Con Exploring Economics reforzamos una ciencia económica plural y los enfoques económicos alternativos.
Lamentablemente, tenemos un déficit de financiación de 30.000 euros, por lo que requerimos de tu apoyo!
Con una pequeña contribución puedes ayudar a que Exploring Economics siga en línea. Muchas gracias.
Somos una organización sin fines de lucro registrada | Cuenta bancaria: Netzwerk Plurale Ökonomik e.V., DE91 4306 0967 6037 9737 00, GENODEM1GLS | Información legal
For three centuries the capitalist system has shaped western society, informed its rulers, and conditioned the lives of its people. Has the time come to move beyond it?
Using his unrivalled knowledge of the subject, Harvey lays bare the follies of the international financial system, looking at the nature of capitalism, how it works and why sometimes it doesn't. He examines the vast flows of money that surge round the world in daily volumes well in excess of the sum of all its economies. He looks at the cycles of boom and bust in the world's housing and stock markets and shows that periodic episodes of meltdown are not only inevitable in the capitalist system but essential to its survival. The Enigma of Capital is a timely call-to-arms for the end of the capitalism, and makes a compelling case for a new social order that would allow us to live within a system that could be responsible, just and humane
In his 2010 published book “The Enigma of Capital and the Crises of Capitalism” multi-talented US geographer, anthropologist and Marxist economist David Harvey aims to analyse the capitalist system that has shaped western society and the globalized world of today. Harvey outlines metaphorically in his preamble that understanding capital flows is at the core for this analysis: “Capital is the lifeblood that flows through the body politic of those societies we call capitalist” (p.vi). In specific he looks at the surplus capital of the capitalist class. While this is looking for profitable investment to accumulate even more capital it results in contradictions and detrimental effects on human and nature. Finally, as a geographer, Harvey introduces a historical geographical theory of the evolution of capitalism.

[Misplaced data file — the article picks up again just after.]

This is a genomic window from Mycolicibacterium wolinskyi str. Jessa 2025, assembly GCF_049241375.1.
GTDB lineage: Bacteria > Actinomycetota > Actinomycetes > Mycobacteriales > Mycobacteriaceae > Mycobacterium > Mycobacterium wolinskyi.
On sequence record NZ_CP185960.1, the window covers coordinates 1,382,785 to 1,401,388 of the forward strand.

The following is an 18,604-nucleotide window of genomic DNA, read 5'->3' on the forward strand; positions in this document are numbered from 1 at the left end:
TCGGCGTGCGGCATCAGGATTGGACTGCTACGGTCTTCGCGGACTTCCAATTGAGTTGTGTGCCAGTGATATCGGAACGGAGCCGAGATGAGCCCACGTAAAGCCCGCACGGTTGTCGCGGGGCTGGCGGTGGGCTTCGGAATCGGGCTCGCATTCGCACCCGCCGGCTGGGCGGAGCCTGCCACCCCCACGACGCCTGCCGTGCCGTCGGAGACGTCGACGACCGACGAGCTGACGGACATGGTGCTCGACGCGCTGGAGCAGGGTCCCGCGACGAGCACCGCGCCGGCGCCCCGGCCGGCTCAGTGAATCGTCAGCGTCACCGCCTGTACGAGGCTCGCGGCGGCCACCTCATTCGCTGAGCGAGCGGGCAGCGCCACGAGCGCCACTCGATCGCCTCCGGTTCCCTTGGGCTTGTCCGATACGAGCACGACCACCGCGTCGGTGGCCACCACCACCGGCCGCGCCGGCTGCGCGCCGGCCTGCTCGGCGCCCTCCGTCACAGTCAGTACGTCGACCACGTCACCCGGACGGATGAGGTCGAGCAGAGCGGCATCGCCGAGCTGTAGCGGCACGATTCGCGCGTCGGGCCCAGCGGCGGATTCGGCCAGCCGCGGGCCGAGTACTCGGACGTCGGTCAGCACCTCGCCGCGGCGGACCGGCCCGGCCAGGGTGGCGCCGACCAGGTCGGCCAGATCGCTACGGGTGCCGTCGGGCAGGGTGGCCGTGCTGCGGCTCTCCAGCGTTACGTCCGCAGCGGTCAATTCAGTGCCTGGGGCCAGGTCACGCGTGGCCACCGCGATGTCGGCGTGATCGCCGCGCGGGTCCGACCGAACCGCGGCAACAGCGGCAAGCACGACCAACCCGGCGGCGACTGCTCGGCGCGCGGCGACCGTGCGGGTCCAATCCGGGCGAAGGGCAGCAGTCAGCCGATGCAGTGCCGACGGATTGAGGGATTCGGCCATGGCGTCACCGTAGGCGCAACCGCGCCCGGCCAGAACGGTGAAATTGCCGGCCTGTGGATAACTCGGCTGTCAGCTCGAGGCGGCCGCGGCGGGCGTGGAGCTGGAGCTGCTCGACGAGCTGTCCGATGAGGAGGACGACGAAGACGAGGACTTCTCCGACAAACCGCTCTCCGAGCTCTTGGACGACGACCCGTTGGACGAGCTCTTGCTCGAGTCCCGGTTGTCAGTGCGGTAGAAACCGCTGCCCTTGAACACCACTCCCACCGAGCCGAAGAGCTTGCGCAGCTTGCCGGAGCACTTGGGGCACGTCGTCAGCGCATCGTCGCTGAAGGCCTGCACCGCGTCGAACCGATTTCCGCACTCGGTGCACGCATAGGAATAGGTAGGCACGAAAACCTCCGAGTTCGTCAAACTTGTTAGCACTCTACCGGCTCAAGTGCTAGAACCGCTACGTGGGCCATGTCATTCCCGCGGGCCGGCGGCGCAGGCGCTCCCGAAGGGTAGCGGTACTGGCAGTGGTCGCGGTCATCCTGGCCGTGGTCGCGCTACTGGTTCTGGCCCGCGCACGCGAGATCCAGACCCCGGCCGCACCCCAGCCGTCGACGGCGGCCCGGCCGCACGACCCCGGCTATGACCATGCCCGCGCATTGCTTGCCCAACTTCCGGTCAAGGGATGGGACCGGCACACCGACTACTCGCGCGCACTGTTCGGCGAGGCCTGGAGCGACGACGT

Generally, this book brings a very focal and important criticism of mainstream economics, which I agree with, to the debate. It is that at the very core of in orthodox theory there existed a false presumptive assumption about capitalism and crisis, which contributed to the fatal ignoring of the analysis of crises prior the Global Financial Crisis.
Harvey quotes a former chief economist of the International Monetary Fund (even though without the reference provided it is not clear who exactly) as “we sort of know vaguely what systemic risk is and what factors might relate to it. But to argue that it is a well-developed science at this point is overstating the fact” (p.261). Yet, disruptions and destruction to which humanity is exposed need to be better understood for us to do something about it. While mainstream economics is looking at e.g. externalities of the market mechanism, Harvey, in an understandable and metaphorical way, looks at these disruptions as the core of the argument and the capitalistic system.
His (mostly) dialectical argumentation and theory on capital itself, crises, and the long-term evolution of capitalism is in my view an important contribution to post-crisis literature. Especially his geographic mapping approach which is ‘heads on‘ to the ceteris paribus fixation of mainstream economics is highly valuable.